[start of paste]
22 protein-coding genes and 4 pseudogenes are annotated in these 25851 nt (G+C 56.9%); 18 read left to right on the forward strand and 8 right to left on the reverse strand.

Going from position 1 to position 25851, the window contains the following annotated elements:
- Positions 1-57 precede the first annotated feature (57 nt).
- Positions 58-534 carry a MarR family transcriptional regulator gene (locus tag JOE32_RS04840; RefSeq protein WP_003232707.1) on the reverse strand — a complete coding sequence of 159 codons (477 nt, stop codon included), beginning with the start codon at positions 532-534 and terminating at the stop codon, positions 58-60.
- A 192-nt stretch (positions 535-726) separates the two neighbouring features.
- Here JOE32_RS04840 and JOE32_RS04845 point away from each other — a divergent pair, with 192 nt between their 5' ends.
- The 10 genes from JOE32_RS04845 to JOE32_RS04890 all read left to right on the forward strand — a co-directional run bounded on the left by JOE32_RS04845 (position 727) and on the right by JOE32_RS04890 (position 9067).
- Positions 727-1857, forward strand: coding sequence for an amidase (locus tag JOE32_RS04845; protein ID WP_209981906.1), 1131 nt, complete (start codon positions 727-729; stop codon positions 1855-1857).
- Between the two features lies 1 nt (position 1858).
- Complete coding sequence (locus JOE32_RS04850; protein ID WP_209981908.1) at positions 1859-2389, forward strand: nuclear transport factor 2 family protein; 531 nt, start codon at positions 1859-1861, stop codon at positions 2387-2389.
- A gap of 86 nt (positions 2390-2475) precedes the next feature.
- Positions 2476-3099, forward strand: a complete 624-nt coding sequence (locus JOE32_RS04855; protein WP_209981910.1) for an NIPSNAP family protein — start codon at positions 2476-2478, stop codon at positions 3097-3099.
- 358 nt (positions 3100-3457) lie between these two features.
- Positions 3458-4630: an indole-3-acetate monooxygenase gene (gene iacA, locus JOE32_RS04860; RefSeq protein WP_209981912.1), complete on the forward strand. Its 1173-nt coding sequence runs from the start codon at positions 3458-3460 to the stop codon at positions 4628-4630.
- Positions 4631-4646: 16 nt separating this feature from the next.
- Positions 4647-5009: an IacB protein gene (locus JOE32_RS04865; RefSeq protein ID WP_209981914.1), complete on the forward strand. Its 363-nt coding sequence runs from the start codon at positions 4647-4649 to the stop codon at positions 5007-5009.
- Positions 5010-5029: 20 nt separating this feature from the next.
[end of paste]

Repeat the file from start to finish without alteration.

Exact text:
22 protein-coding genes and 4 pseudogenes are annotated in these 25851 nt (G+C 56.9%); 18 read left to right on the forward strand and 8 right to left on the reverse strand.

Going from position 1 to position 25851, the window contains the following annotated elements:
- Positions 1-57 precede the first annotated feature (57 nt).
- Positions 58-534 carry a MarR family transcriptional regulator gene (locus tag JOE32_RS04840; RefSeq protein WP_003232707.1) on the reverse strand — a complete coding sequence of 159 codons (477 nt, stop codon included), beginning with the start codon at positions 532-534 and terminating at the stop codon, positions 58-60.
- A 192-nt stretch (positions 535-726) separates the two neighbouring features.
- Here JOE32_RS04840 and JOE32_RS04845 point away from each other — a divergent pair, with 192 nt between their 5' ends.
- The 10 genes from JOE32_RS04845 to JOE32_RS04890 all read left to right on the forward strand — a co-directional run bounded on the left by JOE32_RS04845 (position 727) and on the right by JOE32_RS04890 (position 9067).
- Positions 727-1857, forward strand: coding sequence for an amidase (locus tag JOE32_RS04845; protein ID WP_209981906.1), 1131 nt, complete (start codon positions 727-729; stop codon positions 1855-1857).
- Between the two features lies 1 nt (position 1858).
- Complete coding sequence (locus JOE32_RS04850; protein ID WP_209981908.1) at positions 1859-2389, forward strand: nuclear transport factor 2 family protein; 531 nt, start codon at positions 1859-1861, stop codon at positions 2387-2389.
- A gap of 86 nt (positions 2390-2475) precedes the next feature.
- Positions 2476-3099, forward strand: a complete 624-nt coding sequence (locus JOE32_RS04855; protein WP_209981910.1) for an NIPSNAP family protein — start codon at positions 2476-2478, stop codon at positions 3097-3099.
- 358 nt (positions 3100-3457) lie between these two features.
- Positions 3458-4630: an indole-3-acetate monooxygenase gene (gene iacA, locus JOE32_RS04860; RefSeq protein WP_209981912.1), complete on the forward strand. Its 1173-nt coding sequence runs from the start codon at positions 3458-3460 to the stop codon at positions 4628-4630.
- Positions 4631-4646: 16 nt separating this feature from the next.
- Positions 4647-5009: an IacB protein gene (locus JOE32_RS04865; RefSeq protein ID WP_209981914.1), complete on the forward strand. Its 363-nt coding sequence runs from the start codon at positions 4647-4649 to the stop codon at positions 5007-5009.
- Positions 5010-5029: 20 nt separating this feature from the next.